Edinburgh Cinema

Edinburgh’s cinemas have their own, different feel. When I visit them, I’ll be writing about both the film and the place, giving you the organic experience. Film critics on the big scale can’t really cater for this, so I hope my reviews bring something extra in this respect.

Kong: Skull Island 16.03.17

Kong: Skull Island 16.03.17

16/03/17, Kong: Skull Island

Confessions first: I like exotic, monster movies, even if the good ones rarely come around. I really liked the Jurassic Park films, including the most recent one, Jurassic World. I enjoyed the 1990s Godzilla with Matthew Broderick. And when I was very young, I was besotted with Conan Doyle's The Lost World (the Ladybird children's version with cassette), going so far as to convert the spare room next to my bedroom into a time machine so I could travel back in time and have the kind of adventures you see in Kong: Skull Island. Is it just me that loves the idea of some part of the world, with a Victorian/Edwardian vibe, still unexplored, full of wildlife the likes of which would blow your mind? The great action directors all seem to share this sentimental fantasy: Spielberg, Cameron, and Jackson, have all produced films of fairy tale lands with monsters, and done them well.

How sad then, to be so underwhelmed by Kong: Skull Island. It starts excitingly, as a team prepare to push through a wall of spectacular, permanent cloud to get to an island before the Russians do. The cast, at this stage, has so much promise; Brie Larson and Tom Hiddlestone look the part as slightly cynical, slightly excited witnesses to a military-run operation. John Goodman is his usual charismatic self, Samuel L Jackson is all simmering, slow-burn anger. The monsters come thick and fast and are convincing. Peripheral characters start to get killed off. Tick, tick, tick, go the boxes. Then adding something different, John C Reilly appears – an actor I've never cared for – and is genuinely funny, he has all the best lines in the film.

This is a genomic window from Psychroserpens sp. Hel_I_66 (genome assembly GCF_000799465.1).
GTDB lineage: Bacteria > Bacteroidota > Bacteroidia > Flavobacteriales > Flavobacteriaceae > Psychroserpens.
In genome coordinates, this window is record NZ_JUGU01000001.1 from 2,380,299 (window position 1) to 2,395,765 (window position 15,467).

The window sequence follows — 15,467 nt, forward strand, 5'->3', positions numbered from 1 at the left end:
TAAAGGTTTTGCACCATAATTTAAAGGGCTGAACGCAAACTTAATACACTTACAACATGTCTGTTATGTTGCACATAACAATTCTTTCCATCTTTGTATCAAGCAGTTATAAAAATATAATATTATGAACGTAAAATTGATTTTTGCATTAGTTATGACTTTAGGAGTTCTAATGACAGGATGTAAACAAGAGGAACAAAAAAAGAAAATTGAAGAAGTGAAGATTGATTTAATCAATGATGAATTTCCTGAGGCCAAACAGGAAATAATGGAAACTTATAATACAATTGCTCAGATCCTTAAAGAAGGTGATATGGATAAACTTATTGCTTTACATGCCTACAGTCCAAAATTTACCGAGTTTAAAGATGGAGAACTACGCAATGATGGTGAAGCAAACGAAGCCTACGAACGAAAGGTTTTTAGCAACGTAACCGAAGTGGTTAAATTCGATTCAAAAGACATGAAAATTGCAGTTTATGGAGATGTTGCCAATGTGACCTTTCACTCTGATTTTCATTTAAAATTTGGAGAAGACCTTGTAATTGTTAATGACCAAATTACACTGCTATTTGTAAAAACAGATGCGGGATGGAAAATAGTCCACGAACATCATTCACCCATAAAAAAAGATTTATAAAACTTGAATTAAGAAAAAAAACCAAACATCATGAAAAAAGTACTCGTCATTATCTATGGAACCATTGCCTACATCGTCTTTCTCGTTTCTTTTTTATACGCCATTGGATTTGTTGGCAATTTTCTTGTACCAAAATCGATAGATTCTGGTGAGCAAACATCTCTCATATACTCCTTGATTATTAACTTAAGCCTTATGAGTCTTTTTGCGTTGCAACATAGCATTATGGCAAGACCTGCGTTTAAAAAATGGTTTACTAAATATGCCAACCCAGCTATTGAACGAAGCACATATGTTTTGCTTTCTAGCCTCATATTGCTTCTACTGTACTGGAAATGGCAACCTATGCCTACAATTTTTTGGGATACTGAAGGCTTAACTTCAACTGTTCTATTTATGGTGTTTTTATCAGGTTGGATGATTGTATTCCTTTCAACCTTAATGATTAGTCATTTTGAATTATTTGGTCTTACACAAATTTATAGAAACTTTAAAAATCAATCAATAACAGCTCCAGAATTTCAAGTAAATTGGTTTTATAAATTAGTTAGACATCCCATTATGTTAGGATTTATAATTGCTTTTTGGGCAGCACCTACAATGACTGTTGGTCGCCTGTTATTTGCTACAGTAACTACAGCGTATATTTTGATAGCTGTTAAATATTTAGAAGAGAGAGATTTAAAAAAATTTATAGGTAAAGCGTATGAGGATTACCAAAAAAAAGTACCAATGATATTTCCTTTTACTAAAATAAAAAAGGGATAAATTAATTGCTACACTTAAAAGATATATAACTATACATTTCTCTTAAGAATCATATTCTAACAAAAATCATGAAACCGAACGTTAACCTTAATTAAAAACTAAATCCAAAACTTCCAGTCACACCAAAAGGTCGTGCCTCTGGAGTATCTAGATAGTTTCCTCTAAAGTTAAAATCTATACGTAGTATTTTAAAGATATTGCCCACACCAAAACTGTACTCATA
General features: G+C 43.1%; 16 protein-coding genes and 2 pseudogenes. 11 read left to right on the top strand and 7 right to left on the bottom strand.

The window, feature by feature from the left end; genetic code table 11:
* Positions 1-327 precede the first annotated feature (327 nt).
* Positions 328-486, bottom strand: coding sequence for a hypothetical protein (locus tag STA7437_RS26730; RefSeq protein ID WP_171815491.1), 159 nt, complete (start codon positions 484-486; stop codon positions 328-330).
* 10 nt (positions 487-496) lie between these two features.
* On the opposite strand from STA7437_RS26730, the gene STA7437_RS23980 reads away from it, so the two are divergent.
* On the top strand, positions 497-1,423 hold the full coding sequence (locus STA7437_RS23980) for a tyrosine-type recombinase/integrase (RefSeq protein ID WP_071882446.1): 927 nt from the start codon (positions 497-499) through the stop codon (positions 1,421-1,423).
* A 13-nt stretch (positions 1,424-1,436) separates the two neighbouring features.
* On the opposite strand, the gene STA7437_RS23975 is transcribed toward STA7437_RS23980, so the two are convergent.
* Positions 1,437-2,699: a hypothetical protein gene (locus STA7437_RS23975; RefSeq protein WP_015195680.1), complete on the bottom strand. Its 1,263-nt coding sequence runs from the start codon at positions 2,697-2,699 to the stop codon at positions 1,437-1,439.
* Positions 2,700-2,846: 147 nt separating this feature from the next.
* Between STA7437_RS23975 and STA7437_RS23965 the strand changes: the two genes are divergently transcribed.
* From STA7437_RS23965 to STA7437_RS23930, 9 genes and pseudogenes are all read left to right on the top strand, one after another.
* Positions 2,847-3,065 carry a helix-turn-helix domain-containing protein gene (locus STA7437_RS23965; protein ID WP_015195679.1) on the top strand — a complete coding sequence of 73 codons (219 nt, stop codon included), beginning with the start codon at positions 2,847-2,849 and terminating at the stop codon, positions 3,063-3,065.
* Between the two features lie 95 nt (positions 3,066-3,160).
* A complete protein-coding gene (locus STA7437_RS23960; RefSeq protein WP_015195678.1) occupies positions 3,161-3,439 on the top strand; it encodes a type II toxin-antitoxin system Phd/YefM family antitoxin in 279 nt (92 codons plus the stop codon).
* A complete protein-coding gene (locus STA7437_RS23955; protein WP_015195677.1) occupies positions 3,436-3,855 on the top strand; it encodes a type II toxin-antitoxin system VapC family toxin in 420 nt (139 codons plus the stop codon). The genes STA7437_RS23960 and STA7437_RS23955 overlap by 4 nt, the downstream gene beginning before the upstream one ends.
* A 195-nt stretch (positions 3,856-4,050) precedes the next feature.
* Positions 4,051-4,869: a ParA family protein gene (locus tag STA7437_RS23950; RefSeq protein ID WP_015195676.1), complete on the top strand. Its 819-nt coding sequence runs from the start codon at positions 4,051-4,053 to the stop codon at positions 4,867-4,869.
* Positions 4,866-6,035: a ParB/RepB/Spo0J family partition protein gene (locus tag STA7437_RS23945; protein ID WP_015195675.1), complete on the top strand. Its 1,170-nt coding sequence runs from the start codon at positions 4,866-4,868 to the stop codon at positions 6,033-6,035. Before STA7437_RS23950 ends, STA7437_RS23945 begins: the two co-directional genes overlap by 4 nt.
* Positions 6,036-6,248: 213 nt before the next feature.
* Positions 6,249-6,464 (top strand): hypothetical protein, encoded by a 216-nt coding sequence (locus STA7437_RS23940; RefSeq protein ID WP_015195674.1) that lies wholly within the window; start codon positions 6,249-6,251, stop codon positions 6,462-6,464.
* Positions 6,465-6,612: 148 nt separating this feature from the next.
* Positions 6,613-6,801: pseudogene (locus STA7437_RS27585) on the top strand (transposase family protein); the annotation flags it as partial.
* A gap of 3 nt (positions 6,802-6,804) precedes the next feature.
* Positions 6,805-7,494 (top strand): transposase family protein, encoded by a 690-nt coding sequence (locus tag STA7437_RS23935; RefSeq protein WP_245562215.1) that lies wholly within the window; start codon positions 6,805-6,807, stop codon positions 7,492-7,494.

But the film never gets beyond these stages, in terms of development. The story becomes one of survival, and for Jackson's military character, revenge against Kong, but it's done without the kind of details a Spielberg or a Jackson would sprinkle over it. In fact it becomes sterile; Hiddlestone's and Larson's handsome survivors are never more than this, while the village of natives are a wasted opportunity, introduced and then forgotten about until the very end. We're told by Reilly's character that he's been stuck in this storm-surrounded land for 28 years, and yet apparently, while living with the villagers, they don't really say much. Or indeed, anything.

The film, in fact, is full of oversights like this, things that would have made the film more engaging and interesting, a fleshing out of the reality of being stuck in a beautiful, lethal world with these beautiful (and lethal?) villagers. Why didn't Reilly's character have a relationship with one of the beautiful-looking villagers? 28 years of no communication, or touch, or affection, and he's slightly quirky?

I don't want to criticise this film too much. I don't want to mention the performance of Jing Tian, the Chinese actress who was so bad in The Great Wall that she seemed, in the words of a critic, half a second off the pace; I don't want to mention that she recycles it here. But I wonder if this film was kept deliberately shallow for the international audiences, a popcorn flick to get bums on seats, an exotic bit of escapism where by the end, you're indifferent and ready to leave.
Personal Shopper 21.03.17
Logan 12.03.17
 

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